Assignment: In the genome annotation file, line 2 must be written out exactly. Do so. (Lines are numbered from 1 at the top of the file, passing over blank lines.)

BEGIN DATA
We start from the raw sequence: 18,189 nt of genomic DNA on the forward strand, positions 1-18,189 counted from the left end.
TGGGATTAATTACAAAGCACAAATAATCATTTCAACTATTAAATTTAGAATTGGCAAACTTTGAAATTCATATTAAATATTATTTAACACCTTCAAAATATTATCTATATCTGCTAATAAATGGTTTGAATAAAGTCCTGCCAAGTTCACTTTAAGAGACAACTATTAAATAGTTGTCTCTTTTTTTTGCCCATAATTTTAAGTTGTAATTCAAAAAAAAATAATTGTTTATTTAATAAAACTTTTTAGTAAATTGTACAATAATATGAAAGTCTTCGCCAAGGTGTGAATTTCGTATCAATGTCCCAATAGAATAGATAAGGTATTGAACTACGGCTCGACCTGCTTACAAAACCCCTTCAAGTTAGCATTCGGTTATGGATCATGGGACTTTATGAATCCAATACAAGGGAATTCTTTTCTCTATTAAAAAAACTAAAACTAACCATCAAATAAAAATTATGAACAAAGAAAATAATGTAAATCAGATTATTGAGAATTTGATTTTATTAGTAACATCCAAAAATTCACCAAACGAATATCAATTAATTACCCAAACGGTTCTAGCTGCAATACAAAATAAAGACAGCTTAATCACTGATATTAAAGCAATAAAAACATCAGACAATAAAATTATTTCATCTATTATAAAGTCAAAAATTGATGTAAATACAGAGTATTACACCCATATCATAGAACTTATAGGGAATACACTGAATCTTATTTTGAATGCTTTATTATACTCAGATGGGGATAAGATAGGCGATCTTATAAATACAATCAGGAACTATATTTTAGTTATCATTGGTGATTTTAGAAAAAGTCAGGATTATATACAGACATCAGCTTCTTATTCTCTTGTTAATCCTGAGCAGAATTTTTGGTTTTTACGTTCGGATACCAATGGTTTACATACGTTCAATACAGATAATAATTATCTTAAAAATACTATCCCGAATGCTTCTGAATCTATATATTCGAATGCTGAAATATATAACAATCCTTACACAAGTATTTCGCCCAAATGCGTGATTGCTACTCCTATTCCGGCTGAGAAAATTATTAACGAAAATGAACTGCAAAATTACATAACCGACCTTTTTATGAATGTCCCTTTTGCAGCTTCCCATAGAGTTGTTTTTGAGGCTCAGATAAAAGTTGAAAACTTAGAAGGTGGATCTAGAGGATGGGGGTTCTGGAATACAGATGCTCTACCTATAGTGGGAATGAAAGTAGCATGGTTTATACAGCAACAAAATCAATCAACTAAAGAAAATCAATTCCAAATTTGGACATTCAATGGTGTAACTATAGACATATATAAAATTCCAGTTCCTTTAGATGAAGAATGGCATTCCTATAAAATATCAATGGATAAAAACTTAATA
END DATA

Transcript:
TGGGATTAATTACAAAGCACAAATAATCATTTCAACTATTAAATTTAGAATTGGCAAACTTTGAAATTCATATTAAATATTATTTAACACCTTCAAAATATTATCTATATCTGCTAATAAATGGTTTGAATAAAGTCCTGCCAAGTTCACTTTAAGAGACAACTATTAAATAGTTGTCTCTTTTTTTTGCCCATAATTTTAAGTTGTAATTCAAAAAAAAATAATTGTTTATTTAATAAAACTTTTTAGTAAATTGTACAATAATATGAAAGTCTTCGCCAAGGTGTGAATTTCGTATCAATGTCCCAATAGAATAGATAAGGTATTGAACTACGGCTCGACCTGCTTACAAAACCCCTTCAAGTTAGCATTCGGTTATGGATCATGGGACTTTATGAATCCAATACAAGGGAATTCTTTTCTCTATTAAAAAAACTAAAACTAACCATCAAATAAAAATTATGAACAAAGAAAATAATGTAAATCAGATTATTGAGAATTTGATTTTATTAGTAACATCCAAAAATTCACCAAACGAATATCAATTAATTACCCAAACGGTTCTAGCTGCAATACAAAATAAAGACAGCTTAATCACTGATATTAAAGCAATAAAAACATCAGACAATAAAATTATTTCATCTATTATAAAGTCAAAAATTGATGTAAATACAGAGTATTACACCCATATCATAGAACTTATAGGGAATACACTGAATCTTATTTTGAATGCTTTATTATACTCAGATGGGGATAAGATAGGCGATCTTATAAATACAATCAGGAACTATATTTTAGTTATCATTGGTGATTTTAGAAAAAGTCAGGATTATATACAGACATCAGCTTCTTATTCTCTTGTTAATCCTGAGCAGAATTTTTGGTTTTTACGTTCGGATACCAATGGTTTACATACGTTCAATACAGATAATAATTATCTTAAAAATACTATCCCGAATGCTTCTGAATCTATATATTCGAATGCTGAAATATATAACAATCCTTACACAAGTATTTCGCCCAAATGCGTGATTGCTACTCCTATTCCGGCTGAGAAAATTATTAACGAAAATGAACTGCAAAATTACATAACCGACCTTTTTATGAATGTCCCTTTTGCAGCTTCCCATAGAGTTGTTTTTGAGGCTCAGATAAAAGTTGAAAACTTAGAAGGTGGATCTAGAGGATGGGGGTTCTGGAATACAGATGCTCTACCTATAGTGGGAATGAAAGTAGCATGGTTTATACAGCAACAAAATCAATCAACTAAAGAAAATCAATTCCAAATTTGGACATTCAATGGTGTAACTATAGACATATATAAAATTCCAGTTCCTTTAGATGAAGAATGGCATTCCTATAAAATATCAATGGATAAAAACTTAATA